Tuesday, December 23, 2008

Bite-sized slices of life...

There is talk that the long-neglected short story is enjoying something of a renaissance locally, and the publication of four collections in recent months seems to bear this out.

The collections reviewed here offer a varied, rich reflection of the different forms that the modern story seems to take. These range from flash fiction in 100 Papers by Liesl Jobson, to dream parables of Allan Kolski Horwitz's Out of the Wreckage; from realistic scenes in Zoe Wicomb’s The One that Got Away, to elements of the fantastic in the many lesbian stories in Jane Bennett’s Porcupine.

Jobson’s chosen form in 100 Papers is that of flash or micro fiction, in which is a story sketched in a few short paragraphs, and/or a few pages. Much of Jobson’s flash fiction takes its inspiration from the domestic. These are stories that explore the plight of the “weekend Mommy”, such as the excellent Pickle which brings to life the difficulties of being such a mommy.

Another excellent piece is The Jailer, which details the death of a marriage. Jobson’s prose is witty, polished, clever. She has an unusual way with words: “My head is an over-ripe apple, my neck is the stalk, twisting, round, round, round. It snaps. I grab a knife. As I raise it, I see it pumping over and over into his carotid artery. Instead I stab the pile of dinner dishes I was about to carry to the sink.”

Wicomb, too, explores the world of the domestic, of relationships teetering, failing, somehow surviving the turbulence of life and personalities. This is her long-awaited second collection of stories, a sort of companion volume to You Can’t Get Lost in Cape Town. Now lecturing in Scotland, the influence of that move is echoed in Wicomb’s stories, which range geographically from the Cape Flats to the northern cities.

In these stories Wicomb gives voice to the Cape Coloureds, exploring cross cultural relationships, and the intersection of cultures. Examples are to be found in the excellent story which opens the collection, Boy in a Jute-Sack Hood and the simply titled N2. In Boy, Glaswegian academic Grant Fotheringay strikes up a relationship with his gardener’s son, Samuel. A relationship in which, unusually, the balance of power lies with the boy. In N2 a white couple are returning from a wedding, arguing, when their car breaks down. When Themba, hiding in the bushes, offers to help, they are, predictably, terrified of being robbed or hurt. But Themba is not out to hurt them. The story turns on Themba’s actions and reactions.

Meanwhile, in Friends and Goffells the long-standing friendship between Dot and Julie is stretched to breaking point by the addition into the twosome of Julie’s Scottish husband Alistair.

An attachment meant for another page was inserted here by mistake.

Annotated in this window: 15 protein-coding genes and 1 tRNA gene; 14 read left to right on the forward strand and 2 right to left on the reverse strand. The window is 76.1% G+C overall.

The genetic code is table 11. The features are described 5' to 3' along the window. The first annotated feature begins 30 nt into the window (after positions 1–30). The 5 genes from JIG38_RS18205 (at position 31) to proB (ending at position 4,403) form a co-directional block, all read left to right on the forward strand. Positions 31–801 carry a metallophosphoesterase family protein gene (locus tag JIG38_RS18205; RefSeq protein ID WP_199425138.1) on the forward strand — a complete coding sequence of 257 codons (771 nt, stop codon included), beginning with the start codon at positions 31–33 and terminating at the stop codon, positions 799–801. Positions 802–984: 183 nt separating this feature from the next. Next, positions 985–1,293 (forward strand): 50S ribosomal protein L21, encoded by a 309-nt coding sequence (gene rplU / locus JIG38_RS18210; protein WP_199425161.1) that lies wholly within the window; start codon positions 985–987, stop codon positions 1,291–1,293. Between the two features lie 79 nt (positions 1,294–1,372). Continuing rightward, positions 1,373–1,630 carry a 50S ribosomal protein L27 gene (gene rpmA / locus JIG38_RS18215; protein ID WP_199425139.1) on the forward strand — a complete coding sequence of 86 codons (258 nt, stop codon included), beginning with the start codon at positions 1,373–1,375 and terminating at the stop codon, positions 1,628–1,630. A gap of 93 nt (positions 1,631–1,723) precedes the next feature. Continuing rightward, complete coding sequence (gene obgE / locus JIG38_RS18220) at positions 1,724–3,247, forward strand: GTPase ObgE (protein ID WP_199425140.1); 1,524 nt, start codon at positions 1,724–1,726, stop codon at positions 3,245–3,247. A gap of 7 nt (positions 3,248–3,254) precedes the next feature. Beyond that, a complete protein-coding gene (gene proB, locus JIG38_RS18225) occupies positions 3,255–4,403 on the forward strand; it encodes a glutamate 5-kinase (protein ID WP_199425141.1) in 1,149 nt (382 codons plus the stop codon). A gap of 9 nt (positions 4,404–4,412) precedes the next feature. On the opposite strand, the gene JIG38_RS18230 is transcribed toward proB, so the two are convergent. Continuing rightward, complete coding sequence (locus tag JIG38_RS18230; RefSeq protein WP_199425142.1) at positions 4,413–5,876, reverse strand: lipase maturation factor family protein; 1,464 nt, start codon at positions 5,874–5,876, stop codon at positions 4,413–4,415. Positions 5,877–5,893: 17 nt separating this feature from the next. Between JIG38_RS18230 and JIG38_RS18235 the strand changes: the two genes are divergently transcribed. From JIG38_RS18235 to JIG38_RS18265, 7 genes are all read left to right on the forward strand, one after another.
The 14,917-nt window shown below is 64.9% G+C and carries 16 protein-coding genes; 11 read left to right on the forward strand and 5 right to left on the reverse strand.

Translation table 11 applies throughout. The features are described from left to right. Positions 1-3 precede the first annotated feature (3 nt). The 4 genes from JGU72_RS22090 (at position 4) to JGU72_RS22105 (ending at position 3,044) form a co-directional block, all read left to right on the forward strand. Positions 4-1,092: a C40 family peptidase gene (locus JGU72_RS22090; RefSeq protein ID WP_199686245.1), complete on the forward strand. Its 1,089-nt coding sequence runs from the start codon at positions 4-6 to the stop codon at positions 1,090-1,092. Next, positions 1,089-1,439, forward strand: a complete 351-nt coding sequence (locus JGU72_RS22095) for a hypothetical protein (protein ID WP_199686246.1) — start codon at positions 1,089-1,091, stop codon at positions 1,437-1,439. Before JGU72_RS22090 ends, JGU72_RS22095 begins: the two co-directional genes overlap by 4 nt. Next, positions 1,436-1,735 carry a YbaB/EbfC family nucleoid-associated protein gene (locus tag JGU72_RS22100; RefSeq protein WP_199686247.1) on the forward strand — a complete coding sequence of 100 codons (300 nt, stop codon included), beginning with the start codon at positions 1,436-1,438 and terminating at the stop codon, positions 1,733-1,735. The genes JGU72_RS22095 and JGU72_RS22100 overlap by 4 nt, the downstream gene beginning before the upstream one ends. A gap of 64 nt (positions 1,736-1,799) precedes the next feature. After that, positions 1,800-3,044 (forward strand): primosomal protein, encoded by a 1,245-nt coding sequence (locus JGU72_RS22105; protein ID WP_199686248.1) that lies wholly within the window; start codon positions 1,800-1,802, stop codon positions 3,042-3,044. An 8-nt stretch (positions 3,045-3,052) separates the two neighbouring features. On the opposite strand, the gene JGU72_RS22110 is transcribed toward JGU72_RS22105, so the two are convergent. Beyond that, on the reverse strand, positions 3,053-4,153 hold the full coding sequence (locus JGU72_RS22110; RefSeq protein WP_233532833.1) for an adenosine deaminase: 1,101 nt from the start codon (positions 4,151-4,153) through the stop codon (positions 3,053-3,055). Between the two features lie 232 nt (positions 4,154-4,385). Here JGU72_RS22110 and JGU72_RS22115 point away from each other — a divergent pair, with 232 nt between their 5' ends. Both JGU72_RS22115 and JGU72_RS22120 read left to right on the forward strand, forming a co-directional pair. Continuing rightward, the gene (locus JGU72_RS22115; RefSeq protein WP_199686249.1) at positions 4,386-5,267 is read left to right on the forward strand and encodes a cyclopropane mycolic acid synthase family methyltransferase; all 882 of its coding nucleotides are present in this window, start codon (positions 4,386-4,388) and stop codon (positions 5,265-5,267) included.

While Wicomb’s stories are firmly realistic, Bennett’s fiction in her debut volume Porcupine, soars and dips into the realm of the fantastic, before swooping back into reality. Set largely in Cape Town, these are stories in which a painted sky becomes a catalyst for a murder, or a woman logs on to the ’Net to find a spell so that her lover will return. This last takes place in the quirky story, Thought Control, in which the narrator J needs a spell, because “the reason was simple. She wanted to talk to someone and the someone did not want to talk to her. In such a situation, options are limited.” The story ranges across time, and geography, moving from New York on September 11 2001 to Cape Town today, eventually alighting on the someone sitting on an amber couch.

Poverty is the centre piece of Contracts, in which Julia, who gives money to the wheel-chair bound beggar woman Lottie, finds the lines between unwritten contracts blurred and distorted. And in Virtual Reality the action veers between a woman who conducts an imaginary relationship with Madiba through the television screen and a prosecutor, fighting to put a rapist behind bars.

Lastly, Kolski Horwitz’s short stories explore another imaginary world, that of Abel, a dream figure passing through lands, time and fantasies. Interspersed among the stories of Abel are more conventional, realistic short stories which unpack the disturbances of marriages and lives blown to pieces by a single thought.

In the excellent Determined Love, a slim story of just three pages, Horwitz shines a light on so many marriages in which people are tethered together by habit. In the almost surreal The Tap Plant two boys decide to go on a hike for seven days with provisions for only one day. They will rely on their wits to survive this trial. Adultery and the consequences of abstinence are the subject of She Whom I Love, while the shocking Gerard, told through the eyes of a young boy, shows how lives are changed in an instant.

(Published in The Star Tonight, October 2008)

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